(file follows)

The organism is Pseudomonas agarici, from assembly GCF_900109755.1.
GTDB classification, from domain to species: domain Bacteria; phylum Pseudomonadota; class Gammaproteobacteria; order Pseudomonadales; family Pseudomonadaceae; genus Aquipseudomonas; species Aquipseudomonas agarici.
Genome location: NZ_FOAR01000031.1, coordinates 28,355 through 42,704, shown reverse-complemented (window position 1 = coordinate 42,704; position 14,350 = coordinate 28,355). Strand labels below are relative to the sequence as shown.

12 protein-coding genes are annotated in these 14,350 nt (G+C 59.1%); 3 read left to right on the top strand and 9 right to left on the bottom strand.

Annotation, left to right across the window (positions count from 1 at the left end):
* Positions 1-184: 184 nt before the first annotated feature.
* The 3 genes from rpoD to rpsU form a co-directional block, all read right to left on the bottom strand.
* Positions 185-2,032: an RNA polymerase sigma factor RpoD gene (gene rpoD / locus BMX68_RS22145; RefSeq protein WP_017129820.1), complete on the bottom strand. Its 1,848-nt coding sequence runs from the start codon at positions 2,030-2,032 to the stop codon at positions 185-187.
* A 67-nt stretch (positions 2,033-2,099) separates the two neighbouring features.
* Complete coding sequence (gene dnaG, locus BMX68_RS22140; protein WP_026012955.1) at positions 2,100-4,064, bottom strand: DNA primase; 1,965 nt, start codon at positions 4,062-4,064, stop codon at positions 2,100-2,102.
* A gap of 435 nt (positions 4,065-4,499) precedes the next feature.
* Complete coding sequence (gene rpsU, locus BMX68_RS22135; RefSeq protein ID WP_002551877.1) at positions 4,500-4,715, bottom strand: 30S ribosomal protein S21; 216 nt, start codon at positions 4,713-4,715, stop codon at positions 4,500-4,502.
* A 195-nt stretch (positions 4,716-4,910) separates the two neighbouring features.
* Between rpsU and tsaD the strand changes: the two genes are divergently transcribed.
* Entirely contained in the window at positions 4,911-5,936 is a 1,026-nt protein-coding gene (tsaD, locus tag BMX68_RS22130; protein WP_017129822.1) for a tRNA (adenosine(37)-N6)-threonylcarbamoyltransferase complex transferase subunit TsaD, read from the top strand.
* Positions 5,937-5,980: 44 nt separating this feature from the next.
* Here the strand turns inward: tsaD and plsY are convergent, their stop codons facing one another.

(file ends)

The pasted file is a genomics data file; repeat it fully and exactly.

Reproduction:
The organism is Pseudomonas agarici, from assembly GCF_900109755.1.
GTDB classification, from domain to species: domain Bacteria; phylum Pseudomonadota; class Gammaproteobacteria; order Pseudomonadales; family Pseudomonadaceae; genus Aquipseudomonas; species Aquipseudomonas agarici.
Genome location: NZ_FOAR01000031.1, coordinates 28,355 through 42,704, shown reverse-complemented (window position 1 = coordinate 42,704; position 14,350 = coordinate 28,355). Strand labels below are relative to the sequence as shown.

12 protein-coding genes are annotated in these 14,350 nt (G+C 59.1%); 3 read left to right on the top strand and 9 right to left on the bottom strand.

Annotation, left to right across the window (positions count from 1 at the left end):
* Positions 1-184: 184 nt before the first annotated feature.
* The 3 genes from rpoD to rpsU form a co-directional block, all read right to left on the bottom strand.
* Positions 185-2,032: an RNA polymerase sigma factor RpoD gene (gene rpoD / locus BMX68_RS22145; RefSeq protein WP_017129820.1), complete on the bottom strand. Its 1,848-nt coding sequence runs from the start codon at positions 2,030-2,032 to the stop codon at positions 185-187.
* A 67-nt stretch (positions 2,033-2,099) separates the two neighbouring features.
* Complete coding sequence (gene dnaG, locus BMX68_RS22140; protein WP_026012955.1) at positions 2,100-4,064, bottom strand: DNA primase; 1,965 nt, start codon at positions 4,062-4,064, stop codon at positions 2,100-2,102.
* A gap of 435 nt (positions 4,065-4,499) precedes the next feature.
* Complete coding sequence (gene rpsU, locus BMX68_RS22135; RefSeq protein ID WP_002551877.1) at positions 4,500-4,715, bottom strand: 30S ribosomal protein S21; 216 nt, start codon at positions 4,713-4,715, stop codon at positions 4,500-4,502.
* A 195-nt stretch (positions 4,716-4,910) separates the two neighbouring features.
* Between rpsU and tsaD the strand changes: the two genes are divergently transcribed.
* Entirely contained in the window at positions 4,911-5,936 is a 1,026-nt protein-coding gene (tsaD, locus tag BMX68_RS22130; protein WP_017129822.1) for a tRNA (adenosine(37)-N6)-threonylcarbamoyltransferase complex transferase subunit TsaD, read from the top strand.
* Positions 5,937-5,980: 44 nt separating this feature from the next.
* Here the strand turns inward: tsaD and plsY are convergent, their stop codons facing one another.